Earlier this month, during a media briefing, Donald Trump’s Press Secretary, Sean Spicer, engaged in what some have referred to as a form of Holocaust denial. In referencing Bashar al-Assad’s most recent alleged use of chemical weapons on his own citizens, Spicer made an unprompted reference to Nazi dictator Adolf Hitler: “We didn’t use chemical weapons in World War II. You know, you had a, you know, someone as despicable as Hitler who didn’t even sink to using chemical weapons.” Given that Hitler notoriously used chemicals as part of gas chamber mass murder operations against Jews, many in the room seemed aghast. When later asked to clarify this comment, Spicer only added to the sense of disbelief, noting that Hitler “was not using the gas on his own people the same way Assad is doing…” Hitler, he stated, “brought [the chemicals] into the Holocaust center” while Assad “dropped them down to innocent, in the middle of towns…”
The implications of Spicer’s words are chilling. He began by suggesting Hitler did not use Zyklon B against the Jews. When confronted with this apparent whitewash of history, he tried to distinguish Hitler from Assad by emphasizing that the former did not use chemicals against “his own people,” despite the fact that over one hundred thousand murdered German Jews were among Hitler’s victims. His characterization of grisly extermination camps, such as Auschwitz, as “Holocaust centers” could give one the impression that they were innocuous administrative units. In describing Assad’s victims as “innocent” when contrasting them with Jewish victims, one could infer that the latter were perhaps being perceived as “not innocent.”
Steven Goldstein, executive director of the Anne Frank Center for Mutual Respect, accused Spicer of having “engaged in Holocaust denial, the most offensive form of fake news imaginable, by denying Hitler gassed millions of Jews to death.” Apart from the anti-Semitic implications of Spicer’s statements, some have noted their value as a diversion in reference to Trump’s many failings as president. Francine Prose points out that this latest controversy allows us “to stop thinking about the damage being done to our environment and our schools, about the mass deportations of hard-working immigrants … about the ways in which our democracy is being undermined, every minute, every hour.”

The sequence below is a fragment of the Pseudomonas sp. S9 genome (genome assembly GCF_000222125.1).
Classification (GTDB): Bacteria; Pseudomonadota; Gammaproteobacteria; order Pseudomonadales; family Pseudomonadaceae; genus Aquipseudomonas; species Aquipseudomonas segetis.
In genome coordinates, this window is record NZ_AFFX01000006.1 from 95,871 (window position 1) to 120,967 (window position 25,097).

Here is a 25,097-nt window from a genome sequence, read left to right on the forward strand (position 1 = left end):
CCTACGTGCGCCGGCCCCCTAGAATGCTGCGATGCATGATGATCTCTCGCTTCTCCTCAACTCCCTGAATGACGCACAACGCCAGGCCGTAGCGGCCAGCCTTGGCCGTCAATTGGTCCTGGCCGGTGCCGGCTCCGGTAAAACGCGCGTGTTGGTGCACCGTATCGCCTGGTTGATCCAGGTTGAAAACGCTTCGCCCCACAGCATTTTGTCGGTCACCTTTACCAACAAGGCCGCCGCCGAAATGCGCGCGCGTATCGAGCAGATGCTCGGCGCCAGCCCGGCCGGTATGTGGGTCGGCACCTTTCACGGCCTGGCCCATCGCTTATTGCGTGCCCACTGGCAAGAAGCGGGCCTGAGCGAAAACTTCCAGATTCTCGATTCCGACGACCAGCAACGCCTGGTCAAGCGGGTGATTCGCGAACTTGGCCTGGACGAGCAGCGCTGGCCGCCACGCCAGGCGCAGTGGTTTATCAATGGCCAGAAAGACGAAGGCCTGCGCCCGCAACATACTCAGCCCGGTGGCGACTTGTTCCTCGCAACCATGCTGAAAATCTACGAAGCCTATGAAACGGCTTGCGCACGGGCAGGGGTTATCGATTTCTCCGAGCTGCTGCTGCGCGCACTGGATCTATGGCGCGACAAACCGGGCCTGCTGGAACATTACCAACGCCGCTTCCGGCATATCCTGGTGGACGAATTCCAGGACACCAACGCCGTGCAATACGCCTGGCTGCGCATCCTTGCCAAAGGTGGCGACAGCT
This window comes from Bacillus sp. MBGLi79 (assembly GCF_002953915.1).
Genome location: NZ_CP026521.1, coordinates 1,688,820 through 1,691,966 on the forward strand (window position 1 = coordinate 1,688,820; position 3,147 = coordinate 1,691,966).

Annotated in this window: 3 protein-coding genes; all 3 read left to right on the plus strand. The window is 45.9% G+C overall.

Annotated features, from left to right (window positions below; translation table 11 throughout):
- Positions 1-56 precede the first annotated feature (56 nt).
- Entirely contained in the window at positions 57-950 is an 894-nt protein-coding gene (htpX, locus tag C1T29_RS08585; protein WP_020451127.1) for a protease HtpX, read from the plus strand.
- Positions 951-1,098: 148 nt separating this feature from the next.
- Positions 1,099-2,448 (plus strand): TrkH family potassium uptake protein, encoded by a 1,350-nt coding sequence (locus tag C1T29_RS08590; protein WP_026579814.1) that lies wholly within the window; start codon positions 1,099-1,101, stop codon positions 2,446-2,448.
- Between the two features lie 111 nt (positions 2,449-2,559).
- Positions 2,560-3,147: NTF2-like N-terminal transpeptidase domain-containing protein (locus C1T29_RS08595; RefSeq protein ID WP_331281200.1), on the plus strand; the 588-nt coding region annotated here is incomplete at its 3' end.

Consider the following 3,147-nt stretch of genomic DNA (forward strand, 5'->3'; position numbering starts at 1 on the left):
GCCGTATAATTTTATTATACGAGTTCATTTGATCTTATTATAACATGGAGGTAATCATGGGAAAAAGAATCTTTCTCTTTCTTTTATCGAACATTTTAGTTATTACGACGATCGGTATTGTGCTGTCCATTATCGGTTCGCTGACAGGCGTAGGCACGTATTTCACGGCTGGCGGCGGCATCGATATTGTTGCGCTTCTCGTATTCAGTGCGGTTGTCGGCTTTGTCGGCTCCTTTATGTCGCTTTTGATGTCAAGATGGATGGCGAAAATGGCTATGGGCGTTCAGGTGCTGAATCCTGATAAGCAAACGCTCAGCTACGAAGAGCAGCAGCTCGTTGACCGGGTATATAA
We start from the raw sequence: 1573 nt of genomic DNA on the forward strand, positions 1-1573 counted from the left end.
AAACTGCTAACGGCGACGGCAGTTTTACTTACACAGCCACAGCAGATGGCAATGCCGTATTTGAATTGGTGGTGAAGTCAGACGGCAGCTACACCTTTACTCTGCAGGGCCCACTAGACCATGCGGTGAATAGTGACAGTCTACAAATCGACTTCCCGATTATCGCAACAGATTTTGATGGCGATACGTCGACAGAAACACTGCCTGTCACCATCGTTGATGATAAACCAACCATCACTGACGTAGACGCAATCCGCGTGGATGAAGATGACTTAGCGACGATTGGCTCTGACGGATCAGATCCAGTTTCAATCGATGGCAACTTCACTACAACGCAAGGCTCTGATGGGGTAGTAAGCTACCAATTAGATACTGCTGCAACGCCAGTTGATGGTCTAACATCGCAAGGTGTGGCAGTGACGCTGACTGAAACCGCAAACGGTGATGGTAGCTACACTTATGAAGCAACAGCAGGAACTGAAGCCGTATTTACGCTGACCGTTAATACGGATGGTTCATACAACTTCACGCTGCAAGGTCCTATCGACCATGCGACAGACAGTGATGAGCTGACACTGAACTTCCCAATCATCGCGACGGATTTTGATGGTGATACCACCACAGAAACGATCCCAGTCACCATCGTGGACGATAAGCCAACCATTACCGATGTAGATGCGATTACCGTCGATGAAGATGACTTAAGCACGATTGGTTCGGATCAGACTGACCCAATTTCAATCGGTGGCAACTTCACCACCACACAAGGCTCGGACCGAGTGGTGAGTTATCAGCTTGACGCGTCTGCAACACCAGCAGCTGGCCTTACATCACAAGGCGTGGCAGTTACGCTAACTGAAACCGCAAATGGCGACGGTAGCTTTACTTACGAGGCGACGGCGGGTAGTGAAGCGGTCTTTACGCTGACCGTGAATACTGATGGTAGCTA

But it would be a mistake to focus on these short-term implications of Spicer’s statements without understanding the broader harms they could engender. The history of speech and atrocity reveals that the most effective persecution campaigns can begin with relatively ordinary words with more subtle negative connotations. On their own, and in the abstract, they seem innocent enough. But in the larger context, they anesthetize the majority individual to the idea that the minority is an alien “other,” as opposed to a fellow citizen. And combined with other words and actions, they can eventually lead to tragic ends. For example, before ultimately falling victim to genocidal violence in Rwanda, Tutsis were at first chided by extremist Hutus for their alleged Ethiopian origins or their supposed accumulation of great wealth. But as Rwanda inexorably ramped up for genocide, such rhetoric intensified, with Tutsis eventually reduced to the vile caricature of “cockroaches” bent on liquidating the Hutus.
This is not to say that Spicer’s comments augur violence of such a scale. But it is important to remember that they are part of a larger, disturbing trend. One of Trump’s key advisers is Steve Bannon, “whose Breitbart news is a wellspring of bigotry and propaganda.” During his campaign, in bashing Hillary Clinton, Trump tweeted the image of a Star of David over a pile of money, which allegedly emerged from a neo-Nazi message board. In January, the White House omitted reference to the Jewish victims of the Holocaust in a statement to commemorate International Holocaust Remembrance Day. And this is all in the context of a rising tide of anti-Semitism and hate crimes against Jews in the U.S. and around the world. In this sense, Spicer’s oafish Holocaust denial could be part of a larger, emerging mosaic of anti-Semitism.
As conditions deteriorate, when anchored to more direct calls for violence, Holocaust denial can morph into a technique for incitement to genocide. And in the context of a widespread or systematic attack against a civilian population, it can be part of the conduct element of persecution as a crime against humanity. Genocide denial is not merely an ugly reminder of a bloody past but should also be treated as a potential harbinger of a violent future. We are not anywhere close to that stage now, but we have been given notice and we ignore the larger context at our own peril.
Featured image credit: Sean Spicer, by Gage Skidmore. CC-BY-SA-2.0 via Wikimedia Commons.